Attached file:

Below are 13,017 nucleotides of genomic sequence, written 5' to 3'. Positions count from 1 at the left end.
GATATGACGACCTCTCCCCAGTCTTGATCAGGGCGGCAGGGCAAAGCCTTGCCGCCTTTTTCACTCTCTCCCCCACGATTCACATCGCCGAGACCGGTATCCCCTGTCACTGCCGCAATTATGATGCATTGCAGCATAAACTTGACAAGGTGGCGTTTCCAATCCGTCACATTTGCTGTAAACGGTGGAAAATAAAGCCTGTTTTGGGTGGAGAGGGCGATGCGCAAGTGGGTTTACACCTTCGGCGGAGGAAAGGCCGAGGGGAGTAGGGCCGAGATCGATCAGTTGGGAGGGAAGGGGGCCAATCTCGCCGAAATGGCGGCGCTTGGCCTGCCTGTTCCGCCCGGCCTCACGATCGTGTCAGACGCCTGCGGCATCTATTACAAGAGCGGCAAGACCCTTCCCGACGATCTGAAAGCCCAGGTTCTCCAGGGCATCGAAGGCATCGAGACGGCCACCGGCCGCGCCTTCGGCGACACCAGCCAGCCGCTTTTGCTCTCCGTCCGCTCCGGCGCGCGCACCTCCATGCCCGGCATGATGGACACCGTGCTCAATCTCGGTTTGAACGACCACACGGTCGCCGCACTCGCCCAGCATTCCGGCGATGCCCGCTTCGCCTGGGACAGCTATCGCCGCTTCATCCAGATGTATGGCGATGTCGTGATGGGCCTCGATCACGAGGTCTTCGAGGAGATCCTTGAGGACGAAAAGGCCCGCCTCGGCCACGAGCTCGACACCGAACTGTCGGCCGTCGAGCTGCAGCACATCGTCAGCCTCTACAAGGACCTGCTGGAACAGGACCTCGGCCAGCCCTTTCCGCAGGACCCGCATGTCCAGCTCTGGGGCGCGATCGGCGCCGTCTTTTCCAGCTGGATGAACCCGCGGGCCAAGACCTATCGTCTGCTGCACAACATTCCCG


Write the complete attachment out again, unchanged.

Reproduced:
Below are 13,017 nucleotides of genomic sequence, written 5' to 3'. Positions count from 1 at the left end.
GATATGACGACCTCTCCCCAGTCTTGATCAGGGCGGCAGGGCAAAGCCTTGCCGCCTTTTTCACTCTCTCCCCCACGATTCACATCGCCGAGACCGGTATCCCCTGTCACTGCCGCAATTATGATGCATTGCAGCATAAACTTGACAAGGTGGCGTTTCCAATCCGTCACATTTGCTGTAAACGGTGGAAAATAAAGCCTGTTTTGGGTGGAGAGGGCGATGCGCAAGTGGGTTTACACCTTCGGCGGAGGAAAGGCCGAGGGGAGTAGGGCCGAGATCGATCAGTTGGGAGGGAAGGGGGCCAATCTCGCCGAAATGGCGGCGCTTGGCCTGCCTGTTCCGCCCGGCCTCACGATCGTGTCAGACGCCTGCGGCATCTATTACAAGAGCGGCAAGACCCTTCCCGACGATCTGAAAGCCCAGGTTCTCCAGGGCATCGAAGGCATCGAGACGGCCACCGGCCGCGCCTTCGGCGACACCAGCCAGCCGCTTTTGCTCTCCGTCCGCTCCGGCGCGCGCACCTCCATGCCCGGCATGATGGACACCGTGCTCAATCTCGGTTTGAACGACCACACGGTCGCCGCACTCGCCCAGCATTCCGGCGATGCCCGCTTCGCCTGGGACAGCTATCGCCGCTTCATCCAGATGTATGGCGATGTCGTGATGGGCCTCGATCACGAGGTCTTCGAGGAGATCCTTGAGGACGAAAAGGCCCGCCTCGGCCACGAGCTCGACACCGAACTGTCGGCCGTCGAGCTGCAGCACATCGTCAGCCTCTACAAGGACCTGCTGGAACAGGACCTCGGCCAGCCCTTTCCGCAGGACCCGCATGTCCAGCTCTGGGGCGCGATCGGCGCCGTCTTTTCCAGCTGGATGAACCCGCGGGCCAAGACCTATCGTCTGCTGCACAACATTCCCG